I sent him off with the assignment to make a scale drawing of what we're going to make, based on photos available on the net of the actual artifact and other folks' reconstructions.  Having been a successful college instructor, I realize the importance of being at least 2 text-book pages ahead of the students.  So, today at the kitchen table, I sharpened up a pencil and went to work. 






On the original, the neck is missing, and the peghead is ambiguous.  So I have freedom to decide how to proceed there. My plan here is to make a 3-string, scaled to a 16" viola, using the lowest 3 strings.  A chording, rhythm instrument, to accompany singing or melody instruments.  Of our modern English words, rhythm has to be one that looks most like Old English, even though it's probably not.

So, basic sketch laid out.  I can think about it, and still change my mind.  It is in pencil. 



My New Minimalist Web Site

This is the third major redesign of my shop's web-page, and it is the first one that I have been mainly hands-off in the actual coding.  My son, Roger, took care of that part this time. 

You can see the new web-page here.

It should look something like this on a computer screen.


And something like this on a smart phone.

My previous web-site looked exactly the same on a smart phone as it did on a computer screen, only smaller. This one is scalable, so that it should fit, should adjust, to various screen sizes.

And that's just part of the reason I've decided to take a more hands-off approach to maintaining my web-site.  When I first learned computer coding, we were taught Fortran.  Our screens were dark green with bright green letters, and they were terminals, not individual computers.  Terminals hooked to a big computer in a different building, and as students we had the lowest priority, which meant it took a long time to type something in.  Then personal computers came out, such as my first, a Commodore 64, and I learned Basic.  Then Pascal as I got into grad school.  Then C.  A brief dabbling in Object-Oriented programming.  Then I graduated and got to working on fiddles.  I have no idea what's going on in programming today, and I don't care to learn.  I want to spend my time on fiddles.  And music.  And reading.  Cat videos.  Nearly anything else, except yard work.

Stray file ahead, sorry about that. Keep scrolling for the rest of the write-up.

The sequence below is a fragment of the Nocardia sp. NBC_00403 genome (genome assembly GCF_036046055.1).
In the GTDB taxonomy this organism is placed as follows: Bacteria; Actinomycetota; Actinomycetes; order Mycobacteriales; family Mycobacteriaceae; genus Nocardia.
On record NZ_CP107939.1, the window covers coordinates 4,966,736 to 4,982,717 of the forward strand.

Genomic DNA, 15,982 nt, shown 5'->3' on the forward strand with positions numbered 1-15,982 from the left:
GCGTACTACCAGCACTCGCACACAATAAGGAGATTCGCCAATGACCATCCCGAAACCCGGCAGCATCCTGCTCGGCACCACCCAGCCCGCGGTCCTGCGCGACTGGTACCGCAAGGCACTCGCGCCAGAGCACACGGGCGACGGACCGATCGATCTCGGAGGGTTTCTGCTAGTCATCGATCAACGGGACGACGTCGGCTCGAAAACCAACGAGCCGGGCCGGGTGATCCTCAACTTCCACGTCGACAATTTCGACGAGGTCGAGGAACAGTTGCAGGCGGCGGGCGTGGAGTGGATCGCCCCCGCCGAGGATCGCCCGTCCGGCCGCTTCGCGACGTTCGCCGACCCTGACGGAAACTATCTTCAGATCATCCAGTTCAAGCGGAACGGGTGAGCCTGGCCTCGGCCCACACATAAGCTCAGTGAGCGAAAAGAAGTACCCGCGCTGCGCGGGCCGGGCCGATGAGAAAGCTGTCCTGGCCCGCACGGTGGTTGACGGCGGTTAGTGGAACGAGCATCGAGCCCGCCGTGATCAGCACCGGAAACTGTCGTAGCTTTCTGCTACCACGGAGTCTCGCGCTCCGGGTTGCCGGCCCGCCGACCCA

The other idea I had was to be minimal on my shop's web page.  It's something I've been thinking about for some time now.  In previous incarnations of my shop's web page, I had multiple pages, stacked with what I thought of as useful information.  The problem is, as time has gone on, fewer and fewer folks read much of it.  They wanted contact information, to contact me, and then ask me exactly what they wanted to know rather than searching in hope that it might be somewhere on my web-page.  And it probably wasn't, truthfully.

So the new web-page in really basically a high-tech business card.  Roger and I designed it as single page.  I do have links to this blog and to the shop's Facebook page.  That's where I'll add recent information, which will be highly relevant for a brief period of time, then can fade into the memory bank of some computer somewhere and folks won't have to wade through it to find out what my hours are.  (By appointment, as with most single-person violin shops.)

If you want to see Roger's web-site, it's at atalkingfish.com.

As with all things like this, my new web-site is an experiment. Even if it works, something different will replace it before too many years have gone by. 

Yard work will remain.



Wednesday, August 8, 2018

Hardanger bass bar